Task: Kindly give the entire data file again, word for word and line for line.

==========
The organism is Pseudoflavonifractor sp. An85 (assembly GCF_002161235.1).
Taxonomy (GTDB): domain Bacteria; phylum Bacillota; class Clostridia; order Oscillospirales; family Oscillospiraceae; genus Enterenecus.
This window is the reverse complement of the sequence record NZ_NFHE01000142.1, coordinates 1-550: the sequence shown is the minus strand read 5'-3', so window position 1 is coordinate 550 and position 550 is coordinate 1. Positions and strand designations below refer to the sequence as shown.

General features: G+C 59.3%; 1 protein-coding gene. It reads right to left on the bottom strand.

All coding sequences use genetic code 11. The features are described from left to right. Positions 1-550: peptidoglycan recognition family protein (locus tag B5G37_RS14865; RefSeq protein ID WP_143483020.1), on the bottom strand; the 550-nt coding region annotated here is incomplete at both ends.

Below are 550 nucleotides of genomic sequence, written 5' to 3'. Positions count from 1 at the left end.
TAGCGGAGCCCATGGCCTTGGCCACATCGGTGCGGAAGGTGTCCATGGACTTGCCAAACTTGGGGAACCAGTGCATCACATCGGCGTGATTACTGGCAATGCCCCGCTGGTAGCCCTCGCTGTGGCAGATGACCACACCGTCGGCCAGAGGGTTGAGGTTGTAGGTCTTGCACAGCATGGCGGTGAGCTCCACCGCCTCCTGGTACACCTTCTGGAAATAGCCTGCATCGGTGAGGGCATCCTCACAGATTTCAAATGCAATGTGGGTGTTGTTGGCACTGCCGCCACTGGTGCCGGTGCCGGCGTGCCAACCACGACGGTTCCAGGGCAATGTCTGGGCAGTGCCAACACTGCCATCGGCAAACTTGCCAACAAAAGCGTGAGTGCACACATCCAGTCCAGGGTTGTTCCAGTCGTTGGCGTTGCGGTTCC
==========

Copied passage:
The organism is Pseudoflavonifractor sp. An85 (assembly GCF_002161235.1).
Taxonomy (GTDB): domain Bacteria; phylum Bacillota; class Clostridia; order Oscillospirales; family Oscillospiraceae; genus Enterenecus.
This window is the reverse complement of the sequence record NZ_NFHE01000142.1, coordinates 1-550: the sequence shown is the minus strand read 5'-3', so window position 1 is coordinate 550 and position 550 is coordinate 1. Positions and strand designations below refer to the sequence as shown.

General features: G+C 59.3%; 1 protein-coding gene. It reads right to left on the bottom strand.

All coding sequences use genetic code 11. The features are described from left to right. Positions 1-550: peptidoglycan recognition family protein (locus tag B5G37_RS14865; RefSeq protein ID WP_143483020.1), on the bottom strand; the 550-nt coding region annotated here is incomplete at both ends.

Below are 550 nucleotides of genomic sequence, written 5' to 3'. Positions count from 1 at the left end.
TAGCGGAGCCCATGGCCTTGGCCACATCGGTGCGGAAGGTGTCCATGGACTTGCCAAACTTGGGGAACCAGTGCATCACATCGGCGTGATTACTGGCAATGCCCCGCTGGTAGCCCTCGCTGTGGCAGATGACCACACCGTCGGCCAGAGGGTTGAGGTTGTAGGTCTTGCACAGCATGGCGGTGAGCTCCACCGCCTCCTGGTACACCTTCTGGAAATAGCCTGCATCGGTGAGGGCATCCTCACAGATTTCAAATGCAATGTGGGTGTTGTTGGCACTGCCGCCACTGGTGCCGGTGCCGGCGTGCCAACCACGACGGTTCCAGGGCAATGTCTGGGCAGTGCCAACACTGCCATCGGCAAACTTGCCAACAAAAGCGTGAGTGCACACATCCAGTCCAGGGTTGTTCCAGTCGTTGGCGTTGCGGTTCC